G20 and BRICS Update

G20 and BRICS Update

The Heinrich Böll Foundation publishes a quarterly newsletter, the “G20-BRICS Update,” on the G20 Summit processes and outcomes with special emphasis on the contributions to the processes by civil society organizations.

Since the Mexican G20 Summit, the Eurozone crisis and the U.S. slowdown are hitting many emerging and developing countries suffer from declines in industrial output, export growth, trade and inflows of capital.
The eurozone crisis hijacked the French G20 Summit and shows every sign of doing the same at the Mexican Summit, as fear of a Greek exit (“Grexit”) from the eurozone morphs into panic over Spain (“Spanic”).

The G8 and G20 Summits, which will be held on May 18-19 and June 18-19, respectively, are both being held in remote locations. When the original venue of the G8 Summit was Chicago (just prior to the May 20 NATO Summit in Chicago), major “Occupy” protests were being organized. Then, President Obama decided to move the G8 Summit to Camp David, his presidential retreat in the mountains of the U.S. state of Maryland.

The G20’s new troika is preparing for the G20 Summit in Los Cabos,Mexico on June 18-19, 2012. The troika is comprised of the current, former, and upcoming Presidencies of the G20: Mexico, France, and Russia.
The French Presidency of the G20 began the year with sweeping ambitions of overhauling global governance. But now, on the eve of the Summit, its greatest accomplishment may be a more or less convincing plan to save the Eurozone.The latest newsletter on "EU financial reforms" by SOMO and WEED, provides important perspectives on EU and G20 approaches to the crisis.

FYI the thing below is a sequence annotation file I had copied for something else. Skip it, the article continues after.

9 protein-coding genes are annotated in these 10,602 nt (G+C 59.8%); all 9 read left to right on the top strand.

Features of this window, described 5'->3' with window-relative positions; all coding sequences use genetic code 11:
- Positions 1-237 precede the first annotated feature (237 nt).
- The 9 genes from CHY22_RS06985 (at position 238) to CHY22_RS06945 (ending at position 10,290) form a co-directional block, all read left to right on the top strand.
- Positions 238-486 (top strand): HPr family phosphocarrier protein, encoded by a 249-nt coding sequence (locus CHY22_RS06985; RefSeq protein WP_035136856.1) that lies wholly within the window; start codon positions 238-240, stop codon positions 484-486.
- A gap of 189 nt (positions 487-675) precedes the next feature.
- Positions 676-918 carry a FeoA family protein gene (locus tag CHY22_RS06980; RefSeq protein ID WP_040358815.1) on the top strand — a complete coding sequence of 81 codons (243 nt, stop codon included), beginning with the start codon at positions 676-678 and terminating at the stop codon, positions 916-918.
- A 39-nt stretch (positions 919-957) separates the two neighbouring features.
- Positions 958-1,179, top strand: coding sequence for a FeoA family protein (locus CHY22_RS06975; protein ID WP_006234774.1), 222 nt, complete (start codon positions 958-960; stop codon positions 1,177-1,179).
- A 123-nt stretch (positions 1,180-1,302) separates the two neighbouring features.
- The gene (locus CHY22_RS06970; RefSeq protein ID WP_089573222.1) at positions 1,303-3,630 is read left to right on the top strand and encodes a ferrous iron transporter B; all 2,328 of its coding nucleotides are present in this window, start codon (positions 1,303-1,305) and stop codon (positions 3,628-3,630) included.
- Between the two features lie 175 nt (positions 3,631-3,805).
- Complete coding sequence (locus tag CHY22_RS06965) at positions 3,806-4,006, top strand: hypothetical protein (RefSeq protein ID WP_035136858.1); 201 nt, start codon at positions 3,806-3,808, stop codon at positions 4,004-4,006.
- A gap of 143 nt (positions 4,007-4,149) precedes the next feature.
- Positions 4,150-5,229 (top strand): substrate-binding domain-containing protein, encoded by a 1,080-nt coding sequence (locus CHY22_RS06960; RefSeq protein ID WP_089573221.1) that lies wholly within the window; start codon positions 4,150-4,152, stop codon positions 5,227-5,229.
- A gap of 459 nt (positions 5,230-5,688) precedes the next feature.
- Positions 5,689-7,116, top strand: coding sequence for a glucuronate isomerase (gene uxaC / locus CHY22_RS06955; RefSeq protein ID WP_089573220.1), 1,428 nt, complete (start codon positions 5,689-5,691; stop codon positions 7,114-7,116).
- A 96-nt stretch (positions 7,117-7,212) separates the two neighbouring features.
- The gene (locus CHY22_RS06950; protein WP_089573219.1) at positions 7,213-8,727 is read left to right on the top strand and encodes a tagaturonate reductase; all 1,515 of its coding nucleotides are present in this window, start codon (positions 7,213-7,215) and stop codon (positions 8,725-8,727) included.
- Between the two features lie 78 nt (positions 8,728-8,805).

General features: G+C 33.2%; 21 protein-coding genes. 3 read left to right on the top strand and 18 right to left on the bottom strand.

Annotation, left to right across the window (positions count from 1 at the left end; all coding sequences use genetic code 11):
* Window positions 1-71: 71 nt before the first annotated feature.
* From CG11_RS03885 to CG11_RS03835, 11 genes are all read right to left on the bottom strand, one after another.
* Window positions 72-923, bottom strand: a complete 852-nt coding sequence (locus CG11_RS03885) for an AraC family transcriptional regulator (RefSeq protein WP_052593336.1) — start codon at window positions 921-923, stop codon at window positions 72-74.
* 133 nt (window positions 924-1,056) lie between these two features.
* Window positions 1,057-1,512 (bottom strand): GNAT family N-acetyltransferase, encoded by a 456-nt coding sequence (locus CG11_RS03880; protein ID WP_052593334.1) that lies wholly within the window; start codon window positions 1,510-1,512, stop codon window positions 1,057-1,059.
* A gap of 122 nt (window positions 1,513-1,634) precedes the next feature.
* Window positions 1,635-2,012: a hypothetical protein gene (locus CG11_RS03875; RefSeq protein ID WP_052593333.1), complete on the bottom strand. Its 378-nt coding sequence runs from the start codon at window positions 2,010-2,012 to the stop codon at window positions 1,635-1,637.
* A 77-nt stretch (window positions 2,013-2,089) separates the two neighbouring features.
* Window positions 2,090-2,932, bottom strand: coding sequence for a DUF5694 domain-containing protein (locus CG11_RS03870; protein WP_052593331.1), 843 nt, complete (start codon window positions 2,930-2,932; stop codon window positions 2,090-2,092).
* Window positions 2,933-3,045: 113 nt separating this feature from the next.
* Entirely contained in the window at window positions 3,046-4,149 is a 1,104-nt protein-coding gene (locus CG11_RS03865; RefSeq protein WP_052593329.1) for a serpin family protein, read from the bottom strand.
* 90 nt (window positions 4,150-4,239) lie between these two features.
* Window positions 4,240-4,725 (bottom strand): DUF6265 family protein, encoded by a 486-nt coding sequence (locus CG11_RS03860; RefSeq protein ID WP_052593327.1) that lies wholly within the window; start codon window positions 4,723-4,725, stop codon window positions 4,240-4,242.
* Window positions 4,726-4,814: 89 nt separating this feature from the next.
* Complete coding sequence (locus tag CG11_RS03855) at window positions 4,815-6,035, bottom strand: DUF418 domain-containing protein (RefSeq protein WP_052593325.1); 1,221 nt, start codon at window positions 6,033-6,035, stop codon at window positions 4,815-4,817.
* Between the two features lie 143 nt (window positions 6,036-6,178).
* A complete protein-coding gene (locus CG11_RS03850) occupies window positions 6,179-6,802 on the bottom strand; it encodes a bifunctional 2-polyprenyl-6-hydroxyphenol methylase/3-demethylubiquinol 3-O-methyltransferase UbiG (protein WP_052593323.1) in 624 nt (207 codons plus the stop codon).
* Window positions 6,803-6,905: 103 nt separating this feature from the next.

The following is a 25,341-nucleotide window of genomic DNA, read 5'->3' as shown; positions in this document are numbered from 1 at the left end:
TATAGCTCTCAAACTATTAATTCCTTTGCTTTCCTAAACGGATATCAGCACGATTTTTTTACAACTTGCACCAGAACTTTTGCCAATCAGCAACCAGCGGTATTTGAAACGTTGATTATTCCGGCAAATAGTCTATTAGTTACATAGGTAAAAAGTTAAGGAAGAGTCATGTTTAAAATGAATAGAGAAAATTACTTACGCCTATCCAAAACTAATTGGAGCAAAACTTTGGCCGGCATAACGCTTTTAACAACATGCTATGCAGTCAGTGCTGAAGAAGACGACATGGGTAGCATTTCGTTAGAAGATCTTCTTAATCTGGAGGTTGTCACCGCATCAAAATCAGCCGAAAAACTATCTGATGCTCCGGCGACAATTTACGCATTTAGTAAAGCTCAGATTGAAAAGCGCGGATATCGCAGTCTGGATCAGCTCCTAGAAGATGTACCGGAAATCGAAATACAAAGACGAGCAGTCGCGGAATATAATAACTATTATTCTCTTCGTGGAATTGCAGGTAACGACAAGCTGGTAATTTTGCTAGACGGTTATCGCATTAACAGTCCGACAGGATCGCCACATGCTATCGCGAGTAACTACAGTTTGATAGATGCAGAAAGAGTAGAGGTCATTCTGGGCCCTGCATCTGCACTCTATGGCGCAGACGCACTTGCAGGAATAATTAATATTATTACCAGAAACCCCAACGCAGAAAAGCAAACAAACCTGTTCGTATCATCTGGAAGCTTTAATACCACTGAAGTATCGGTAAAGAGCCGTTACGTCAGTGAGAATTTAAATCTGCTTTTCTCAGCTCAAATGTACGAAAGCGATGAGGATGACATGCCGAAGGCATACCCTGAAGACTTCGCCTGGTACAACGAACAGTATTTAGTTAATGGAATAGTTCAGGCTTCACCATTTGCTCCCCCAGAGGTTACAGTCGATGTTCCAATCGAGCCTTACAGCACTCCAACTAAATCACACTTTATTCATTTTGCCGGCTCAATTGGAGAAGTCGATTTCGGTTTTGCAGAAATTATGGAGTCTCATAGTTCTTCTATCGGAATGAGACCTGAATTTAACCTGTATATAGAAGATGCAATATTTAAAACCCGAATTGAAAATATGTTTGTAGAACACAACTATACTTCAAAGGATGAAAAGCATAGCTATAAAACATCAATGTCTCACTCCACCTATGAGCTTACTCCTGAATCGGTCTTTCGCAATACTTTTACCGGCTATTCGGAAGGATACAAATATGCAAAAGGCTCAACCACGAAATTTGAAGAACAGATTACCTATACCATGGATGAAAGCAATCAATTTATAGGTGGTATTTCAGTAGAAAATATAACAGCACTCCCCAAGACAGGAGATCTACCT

Harvard Professor Dani Rodrik uses the graph (below) to illustrate the “great divergence” between Western economies which struggle with crushing debt burdens and political paralyses, on the one hand, and the economic dynamism of developing nations. Emerging market countries want their economic dynamism to translate into political muscle, including at the IMF.

Historically, Summit agendas have a way of being hijacked by current events and the 2011 Summits will be no exception. On May 26-27, the G8 Summit can be expected to address threats in the Middle East, especially Libya; in the Eurozone (where sovereign debt ratings for Spain and Portugal have been downgraded), and in Japan. Some G20 Leaders want the G8 to die a quiet death; they perceive G8 Leaders “pre-cooking” outcomes for their Summit, which is not until November. Meanwhile, as events unfold, the G8 and G20 Ministers and working groups continue to work in parallel.

In this edition of the newsletter we cover a wide array of issue-areas and opinions:

1) Kirk Herbertson of World Resources Institute and Nancy Alexander of HBS look at the G20 as a standard setter and ask whether it could push for the internalization of environmental and human rights impacts in order to lead to better investment decision-making.

 

2) Nancy Alexander looks at the implications of the G20 for global governance.

3) Marta Benavides introduces the Global Call to Action against Poverty (GCAP) and the important role of increased civil society involvement in the G20 process.

4) Ilcheong Yi of UNRISD discusses the financial transaction tax and its link to social security.

5) Karen Hansen-Kuhn of IATP gives an update on the on-going discussion within the G20 on commodity and food price volatility, a topic that certainly will remain on the top of the global agenda in 2011.

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